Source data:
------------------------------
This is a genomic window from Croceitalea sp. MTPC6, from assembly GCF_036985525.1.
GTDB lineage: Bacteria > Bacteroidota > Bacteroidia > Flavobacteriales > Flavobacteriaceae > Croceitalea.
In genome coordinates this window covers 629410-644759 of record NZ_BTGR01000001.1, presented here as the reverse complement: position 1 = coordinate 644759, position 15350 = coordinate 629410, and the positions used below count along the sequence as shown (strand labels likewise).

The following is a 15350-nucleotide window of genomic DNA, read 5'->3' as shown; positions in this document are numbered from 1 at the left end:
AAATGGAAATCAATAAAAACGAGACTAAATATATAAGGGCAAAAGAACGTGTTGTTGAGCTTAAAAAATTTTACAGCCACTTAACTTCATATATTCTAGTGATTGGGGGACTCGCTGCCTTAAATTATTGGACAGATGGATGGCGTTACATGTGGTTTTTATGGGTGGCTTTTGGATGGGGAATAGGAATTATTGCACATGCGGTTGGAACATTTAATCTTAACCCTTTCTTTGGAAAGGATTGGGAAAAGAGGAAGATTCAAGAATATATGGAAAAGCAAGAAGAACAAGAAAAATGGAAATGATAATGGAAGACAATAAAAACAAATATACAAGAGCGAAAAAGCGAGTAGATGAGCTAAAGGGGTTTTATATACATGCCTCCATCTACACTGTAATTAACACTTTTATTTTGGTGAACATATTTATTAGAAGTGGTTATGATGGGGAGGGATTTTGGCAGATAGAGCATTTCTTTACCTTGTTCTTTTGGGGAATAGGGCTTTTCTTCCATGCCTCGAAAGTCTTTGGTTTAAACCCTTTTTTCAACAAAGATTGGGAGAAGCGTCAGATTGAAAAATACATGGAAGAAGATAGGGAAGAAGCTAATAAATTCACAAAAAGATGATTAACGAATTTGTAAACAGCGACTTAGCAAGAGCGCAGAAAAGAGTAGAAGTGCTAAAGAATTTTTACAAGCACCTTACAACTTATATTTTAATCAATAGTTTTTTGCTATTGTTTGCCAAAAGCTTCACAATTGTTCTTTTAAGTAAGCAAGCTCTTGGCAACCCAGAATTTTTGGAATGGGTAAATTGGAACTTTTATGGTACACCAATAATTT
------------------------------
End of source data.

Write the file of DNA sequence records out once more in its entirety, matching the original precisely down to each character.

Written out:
This is a genomic window from Croceitalea sp. MTPC6, from assembly GCF_036985525.1.
GTDB lineage: Bacteria > Bacteroidota > Bacteroidia > Flavobacteriales > Flavobacteriaceae > Croceitalea.
In genome coordinates this window covers 629410-644759 of record NZ_BTGR01000001.1, presented here as the reverse complement: position 1 = coordinate 644759, position 15350 = coordinate 629410, and the positions used below count along the sequence as shown (strand labels likewise).

The following is a 15350-nucleotide window of genomic DNA, read 5'->3' as shown; positions in this document are numbered from 1 at the left end:
AAATGGAAATCAATAAAAACGAGACTAAATATATAAGGGCAAAAGAACGTGTTGTTGAGCTTAAAAAATTTTACAGCCACTTAACTTCATATATTCTAGTGATTGGGGGACTCGCTGCCTTAAATTATTGGACAGATGGATGGCGTTACATGTGGTTTTTATGGGTGGCTTTTGGATGGGGAATAGGAATTATTGCACATGCGGTTGGAACATTTAATCTTAACCCTTTCTTTGGAAAGGATTGGGAAAAGAGGAAGATTCAAGAATATATGGAAAAGCAAGAAGAACAAGAAAAATGGAAATGATAATGGAAGACAATAAAAACAAATATACAAGAGCGAAAAAGCGAGTAGATGAGCTAAAGGGGTTTTATATACATGCCTCCATCTACACTGTAATTAACACTTTTATTTTGGTGAACATATTTATTAGAAGTGGTTATGATGGGGAGGGATTTTGGCAGATAGAGCATTTCTTTACCTTGTTCTTTTGGGGAATAGGGCTTTTCTTCCATGCCTCGAAAGTCTTTGGTTTAAACCCTTTTTTCAACAAAGATTGGGAGAAGCGTCAGATTGAAAAATACATGGAAGAAGATAGGGAAGAAGCTAATAAATTCACAAAAAGATGATTAACGAATTTGTAAACAGCGACTTAGCAAGAGCGCAGAAAAGAGTAGAAGTGCTAAAGAATTTTTACAAGCACCTTACAACTTATATTTTAATCAATAGTTTTTTGCTATTGTTTGCCAAAAGCTTCACAATTGTTCTTTTAAGTAAGCAAGCTCTTGGCAACCCAGAATTTTTGGAATGGGTAAATTGGAACTTTTATGGTACACCAATAATTT